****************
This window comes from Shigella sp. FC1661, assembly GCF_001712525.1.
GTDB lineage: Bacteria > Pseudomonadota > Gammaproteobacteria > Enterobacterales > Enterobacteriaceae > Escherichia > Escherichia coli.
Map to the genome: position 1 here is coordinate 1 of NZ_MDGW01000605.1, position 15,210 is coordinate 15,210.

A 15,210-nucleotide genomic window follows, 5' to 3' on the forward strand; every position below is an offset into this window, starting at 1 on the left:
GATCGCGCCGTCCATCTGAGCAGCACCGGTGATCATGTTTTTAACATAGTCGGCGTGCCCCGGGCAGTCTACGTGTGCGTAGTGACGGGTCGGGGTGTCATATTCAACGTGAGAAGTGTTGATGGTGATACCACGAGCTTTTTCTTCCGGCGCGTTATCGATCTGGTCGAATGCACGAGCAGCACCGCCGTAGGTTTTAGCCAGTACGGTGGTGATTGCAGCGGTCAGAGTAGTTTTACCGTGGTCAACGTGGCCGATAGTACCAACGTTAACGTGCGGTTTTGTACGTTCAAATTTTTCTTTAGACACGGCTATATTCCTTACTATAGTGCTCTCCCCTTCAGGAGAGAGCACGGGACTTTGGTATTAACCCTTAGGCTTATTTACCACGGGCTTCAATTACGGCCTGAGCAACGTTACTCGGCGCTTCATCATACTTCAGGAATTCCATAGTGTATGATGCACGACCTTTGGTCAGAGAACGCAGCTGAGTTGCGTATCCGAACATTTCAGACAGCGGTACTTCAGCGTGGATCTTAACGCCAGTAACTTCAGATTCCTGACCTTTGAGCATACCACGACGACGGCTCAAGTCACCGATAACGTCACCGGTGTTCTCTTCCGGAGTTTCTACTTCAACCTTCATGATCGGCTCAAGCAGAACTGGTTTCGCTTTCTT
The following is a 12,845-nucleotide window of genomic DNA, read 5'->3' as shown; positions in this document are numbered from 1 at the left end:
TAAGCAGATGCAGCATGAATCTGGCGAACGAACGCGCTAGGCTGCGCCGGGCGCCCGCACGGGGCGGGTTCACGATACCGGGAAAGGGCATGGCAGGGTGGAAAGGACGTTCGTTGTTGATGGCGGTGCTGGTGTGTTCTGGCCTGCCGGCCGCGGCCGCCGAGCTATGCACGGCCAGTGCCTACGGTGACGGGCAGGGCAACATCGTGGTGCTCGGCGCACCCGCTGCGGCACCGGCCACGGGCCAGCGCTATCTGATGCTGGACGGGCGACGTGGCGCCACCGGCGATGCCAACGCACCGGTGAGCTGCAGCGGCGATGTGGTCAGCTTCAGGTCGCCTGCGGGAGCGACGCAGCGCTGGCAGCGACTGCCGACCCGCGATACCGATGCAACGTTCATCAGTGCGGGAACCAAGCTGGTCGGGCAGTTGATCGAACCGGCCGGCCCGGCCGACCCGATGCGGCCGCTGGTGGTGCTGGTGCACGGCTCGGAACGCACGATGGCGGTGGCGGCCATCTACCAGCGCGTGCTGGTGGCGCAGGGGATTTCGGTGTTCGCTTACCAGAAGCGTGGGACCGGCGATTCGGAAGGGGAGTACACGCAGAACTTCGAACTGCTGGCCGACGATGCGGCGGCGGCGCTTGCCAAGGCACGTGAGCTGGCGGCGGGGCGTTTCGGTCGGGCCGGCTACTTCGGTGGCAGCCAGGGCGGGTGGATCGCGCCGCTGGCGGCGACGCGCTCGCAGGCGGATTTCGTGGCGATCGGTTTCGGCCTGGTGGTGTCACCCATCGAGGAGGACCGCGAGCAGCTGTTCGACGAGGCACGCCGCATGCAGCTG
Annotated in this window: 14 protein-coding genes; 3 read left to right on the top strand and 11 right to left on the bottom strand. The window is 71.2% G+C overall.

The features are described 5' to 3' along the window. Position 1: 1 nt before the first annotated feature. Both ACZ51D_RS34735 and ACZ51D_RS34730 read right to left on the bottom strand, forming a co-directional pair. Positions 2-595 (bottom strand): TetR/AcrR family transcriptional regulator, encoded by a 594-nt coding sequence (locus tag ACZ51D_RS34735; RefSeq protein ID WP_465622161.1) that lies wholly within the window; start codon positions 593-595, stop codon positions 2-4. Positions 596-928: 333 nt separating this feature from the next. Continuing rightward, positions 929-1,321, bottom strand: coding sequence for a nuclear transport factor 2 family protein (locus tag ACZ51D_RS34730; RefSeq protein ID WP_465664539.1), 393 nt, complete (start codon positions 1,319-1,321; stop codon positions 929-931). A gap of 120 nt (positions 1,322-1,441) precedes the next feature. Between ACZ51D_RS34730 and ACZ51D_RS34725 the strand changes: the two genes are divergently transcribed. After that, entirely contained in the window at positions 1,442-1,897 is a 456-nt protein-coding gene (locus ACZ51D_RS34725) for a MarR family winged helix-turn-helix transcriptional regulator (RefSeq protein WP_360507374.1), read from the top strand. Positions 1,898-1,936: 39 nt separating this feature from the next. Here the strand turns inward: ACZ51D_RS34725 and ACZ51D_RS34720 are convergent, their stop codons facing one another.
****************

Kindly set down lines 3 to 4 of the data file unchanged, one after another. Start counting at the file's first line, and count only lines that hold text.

Map to the genome: position 1 here is coordinate 1 of NZ_MDGW01000605.1, position 15,210 is coordinate 15,210.

A 15,210-nucleotide genomic window follows, 5' to 3' on the forward strand; every position below is an offset into this window, starting at 1 on the left: